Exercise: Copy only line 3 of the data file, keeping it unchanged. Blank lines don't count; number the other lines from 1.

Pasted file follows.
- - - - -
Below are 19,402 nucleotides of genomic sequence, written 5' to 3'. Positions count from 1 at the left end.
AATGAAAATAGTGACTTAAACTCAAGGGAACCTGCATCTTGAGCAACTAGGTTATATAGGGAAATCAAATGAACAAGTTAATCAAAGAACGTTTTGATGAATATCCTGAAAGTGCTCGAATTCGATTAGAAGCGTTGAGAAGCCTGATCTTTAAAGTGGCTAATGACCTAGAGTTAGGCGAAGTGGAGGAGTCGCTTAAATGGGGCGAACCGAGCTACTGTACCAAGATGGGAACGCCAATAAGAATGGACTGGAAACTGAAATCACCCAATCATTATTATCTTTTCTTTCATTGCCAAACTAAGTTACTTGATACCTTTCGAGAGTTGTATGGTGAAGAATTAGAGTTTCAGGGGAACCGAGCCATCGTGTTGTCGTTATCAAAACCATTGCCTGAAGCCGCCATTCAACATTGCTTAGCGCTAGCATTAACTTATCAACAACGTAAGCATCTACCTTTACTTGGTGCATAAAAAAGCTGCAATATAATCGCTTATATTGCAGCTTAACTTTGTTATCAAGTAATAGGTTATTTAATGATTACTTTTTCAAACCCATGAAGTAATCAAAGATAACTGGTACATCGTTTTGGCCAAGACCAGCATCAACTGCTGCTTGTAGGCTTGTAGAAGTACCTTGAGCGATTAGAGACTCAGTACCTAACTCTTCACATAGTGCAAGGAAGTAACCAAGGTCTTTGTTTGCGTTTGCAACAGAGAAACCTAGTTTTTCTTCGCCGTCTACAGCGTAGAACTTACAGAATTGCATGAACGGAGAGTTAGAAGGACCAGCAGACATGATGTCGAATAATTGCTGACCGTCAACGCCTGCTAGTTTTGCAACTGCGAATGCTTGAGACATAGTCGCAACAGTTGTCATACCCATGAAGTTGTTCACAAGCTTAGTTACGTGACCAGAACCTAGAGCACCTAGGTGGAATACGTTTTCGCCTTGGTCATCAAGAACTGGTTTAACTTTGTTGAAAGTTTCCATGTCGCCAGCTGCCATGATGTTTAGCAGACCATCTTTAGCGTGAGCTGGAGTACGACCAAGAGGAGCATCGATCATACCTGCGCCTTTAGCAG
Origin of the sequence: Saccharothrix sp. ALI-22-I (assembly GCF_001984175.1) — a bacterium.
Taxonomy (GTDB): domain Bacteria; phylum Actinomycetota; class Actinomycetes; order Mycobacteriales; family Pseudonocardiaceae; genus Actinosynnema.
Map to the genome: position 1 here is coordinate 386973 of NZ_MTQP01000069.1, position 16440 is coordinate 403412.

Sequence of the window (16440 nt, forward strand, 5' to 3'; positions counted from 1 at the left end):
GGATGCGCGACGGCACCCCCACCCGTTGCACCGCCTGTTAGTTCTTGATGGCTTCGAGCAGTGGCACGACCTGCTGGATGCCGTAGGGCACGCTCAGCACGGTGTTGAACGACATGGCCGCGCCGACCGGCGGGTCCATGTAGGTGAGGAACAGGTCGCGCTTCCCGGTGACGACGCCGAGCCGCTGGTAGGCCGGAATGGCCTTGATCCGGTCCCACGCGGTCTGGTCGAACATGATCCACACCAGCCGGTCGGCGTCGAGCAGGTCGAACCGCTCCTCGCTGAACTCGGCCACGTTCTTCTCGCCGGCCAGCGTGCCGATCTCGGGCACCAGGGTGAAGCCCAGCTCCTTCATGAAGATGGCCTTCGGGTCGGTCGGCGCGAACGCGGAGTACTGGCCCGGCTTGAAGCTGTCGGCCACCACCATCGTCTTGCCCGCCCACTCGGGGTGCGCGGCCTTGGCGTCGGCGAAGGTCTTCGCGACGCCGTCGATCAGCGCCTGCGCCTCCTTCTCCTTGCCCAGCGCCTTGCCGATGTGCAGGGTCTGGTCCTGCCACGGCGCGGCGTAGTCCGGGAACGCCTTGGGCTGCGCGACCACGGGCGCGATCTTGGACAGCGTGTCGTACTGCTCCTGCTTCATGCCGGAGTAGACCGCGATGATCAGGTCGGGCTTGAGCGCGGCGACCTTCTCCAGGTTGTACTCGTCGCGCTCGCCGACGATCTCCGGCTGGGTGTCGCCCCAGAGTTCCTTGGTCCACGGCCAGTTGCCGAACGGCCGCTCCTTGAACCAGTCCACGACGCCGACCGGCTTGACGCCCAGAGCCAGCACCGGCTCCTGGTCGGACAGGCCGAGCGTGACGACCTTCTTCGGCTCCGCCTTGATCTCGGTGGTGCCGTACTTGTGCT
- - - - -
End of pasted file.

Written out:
Origin of the sequence: Saccharothrix sp. ALI-22-I (assembly GCF_001984175.1) — a bacterium.